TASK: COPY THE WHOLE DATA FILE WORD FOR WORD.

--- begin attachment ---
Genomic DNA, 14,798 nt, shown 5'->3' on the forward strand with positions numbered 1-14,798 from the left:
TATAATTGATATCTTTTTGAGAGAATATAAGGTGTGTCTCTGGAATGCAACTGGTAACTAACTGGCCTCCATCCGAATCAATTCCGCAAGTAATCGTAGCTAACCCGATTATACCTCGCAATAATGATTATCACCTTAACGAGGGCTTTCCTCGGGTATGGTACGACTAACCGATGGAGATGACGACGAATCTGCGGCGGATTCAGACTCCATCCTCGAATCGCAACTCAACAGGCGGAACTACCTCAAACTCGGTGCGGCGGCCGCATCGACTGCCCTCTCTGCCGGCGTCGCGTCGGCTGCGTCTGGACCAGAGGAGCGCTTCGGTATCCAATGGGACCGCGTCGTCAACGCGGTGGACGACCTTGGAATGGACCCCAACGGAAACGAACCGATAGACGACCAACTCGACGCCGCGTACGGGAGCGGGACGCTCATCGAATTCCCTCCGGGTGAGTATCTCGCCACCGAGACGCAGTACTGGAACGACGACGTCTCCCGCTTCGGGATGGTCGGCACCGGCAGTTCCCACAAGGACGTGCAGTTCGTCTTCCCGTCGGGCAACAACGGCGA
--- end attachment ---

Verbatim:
Genomic DNA, 14,798 nt, shown 5'->3' on the forward strand with positions numbered 1-14,798 from the left:
TATAATTGATATCTTTTTGAGAGAATATAAGGTGTGTCTCTGGAATGCAACTGGTAACTAACTGGCCTCCATCCGAATCAATTCCGCAAGTAATCGTAGCTAACCCGATTATACCTCGCAATAATGATTATCACCTTAACGAGGGCTTTCCTCGGGTATGGTACGACTAACCGATGGAGATGACGACGAATCTGCGGCGGATTCAGACTCCATCCTCGAATCGCAACTCAACAGGCGGAACTACCTCAAACTCGGTGCGGCGGCCGCATCGACTGCCCTCTCTGCCGGCGTCGCGTCGGCTGCGTCTGGACCAGAGGAGCGCTTCGGTATCCAATGGGACCGCGTCGTCAACGCGGTGGACGACCTTGGAATGGACCCCAACGGAAACGAACCGATAGACGACCAACTCGACGCCGCGTACGGGAGCGGGACGCTCATCGAATTCCCTCCGGGTGAGTATCTCGCCACCGAGACGCAGTACTGGAACGACGACGTCTCCCGCTTCGGGATGGTCGGCACCGGCAGTTCCCACAAGGACGTGCAGTTCGTCTTCCCGTCGGGCAACAACGGCGA